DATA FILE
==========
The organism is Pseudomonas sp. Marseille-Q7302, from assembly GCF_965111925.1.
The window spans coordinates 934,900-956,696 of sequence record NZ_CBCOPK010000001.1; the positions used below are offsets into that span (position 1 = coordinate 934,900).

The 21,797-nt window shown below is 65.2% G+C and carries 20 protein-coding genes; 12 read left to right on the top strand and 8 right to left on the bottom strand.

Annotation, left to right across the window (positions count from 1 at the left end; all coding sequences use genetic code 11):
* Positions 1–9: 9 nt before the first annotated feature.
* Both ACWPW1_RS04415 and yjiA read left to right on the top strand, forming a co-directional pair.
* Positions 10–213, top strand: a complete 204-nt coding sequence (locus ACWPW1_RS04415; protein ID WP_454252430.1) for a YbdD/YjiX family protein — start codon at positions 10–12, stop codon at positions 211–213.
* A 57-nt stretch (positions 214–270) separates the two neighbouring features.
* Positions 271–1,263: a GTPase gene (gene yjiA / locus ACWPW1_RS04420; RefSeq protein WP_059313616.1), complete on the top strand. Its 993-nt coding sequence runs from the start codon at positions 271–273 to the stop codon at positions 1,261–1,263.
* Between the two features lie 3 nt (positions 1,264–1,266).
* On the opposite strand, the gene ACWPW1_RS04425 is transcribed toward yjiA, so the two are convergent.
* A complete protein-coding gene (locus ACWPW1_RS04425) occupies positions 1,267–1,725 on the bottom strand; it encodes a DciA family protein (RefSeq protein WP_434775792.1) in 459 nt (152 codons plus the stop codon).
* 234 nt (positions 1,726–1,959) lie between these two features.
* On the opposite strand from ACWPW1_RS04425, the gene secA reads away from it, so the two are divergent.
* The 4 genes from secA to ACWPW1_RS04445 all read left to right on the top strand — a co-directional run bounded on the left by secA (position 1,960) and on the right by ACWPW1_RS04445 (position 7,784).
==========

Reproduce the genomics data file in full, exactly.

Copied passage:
The organism is Pseudomonas sp. Marseille-Q7302, from assembly GCF_965111925.1.
The window spans coordinates 934,900-956,696 of sequence record NZ_CBCOPK010000001.1; the positions used below are offsets into that span (position 1 = coordinate 934,900).

The 21,797-nt window shown below is 65.2% G+C and carries 20 protein-coding genes; 12 read left to right on the top strand and 8 right to left on the bottom strand.

Annotation, left to right across the window (positions count from 1 at the left end; all coding sequences use genetic code 11):
* Positions 1–9: 9 nt before the first annotated feature.
* Both ACWPW1_RS04415 and yjiA read left to right on the top strand, forming a co-directional pair.
* Positions 10–213, top strand: a complete 204-nt coding sequence (locus ACWPW1_RS04415; protein ID WP_454252430.1) for a YbdD/YjiX family protein — start codon at positions 10–12, stop codon at positions 211–213.
* A 57-nt stretch (positions 214–270) separates the two neighbouring features.
* Positions 271–1,263: a GTPase gene (gene yjiA / locus ACWPW1_RS04420; RefSeq protein WP_059313616.1), complete on the top strand. Its 993-nt coding sequence runs from the start codon at positions 271–273 to the stop codon at positions 1,261–1,263.
* Between the two features lie 3 nt (positions 1,264–1,266).
* On the opposite strand, the gene ACWPW1_RS04425 is transcribed toward yjiA, so the two are convergent.
* A complete protein-coding gene (locus ACWPW1_RS04425) occupies positions 1,267–1,725 on the bottom strand; it encodes a DciA family protein (RefSeq protein WP_434775792.1) in 459 nt (152 codons plus the stop codon).
* 234 nt (positions 1,726–1,959) lie between these two features.
* On the opposite strand from ACWPW1_RS04425, the gene secA reads away from it, so the two are divergent.
* The 4 genes from secA to ACWPW1_RS04445 all read left to right on the top strand — a co-directional run bounded on the left by secA (position 1,960) and on the right by ACWPW1_RS04445 (position 7,784).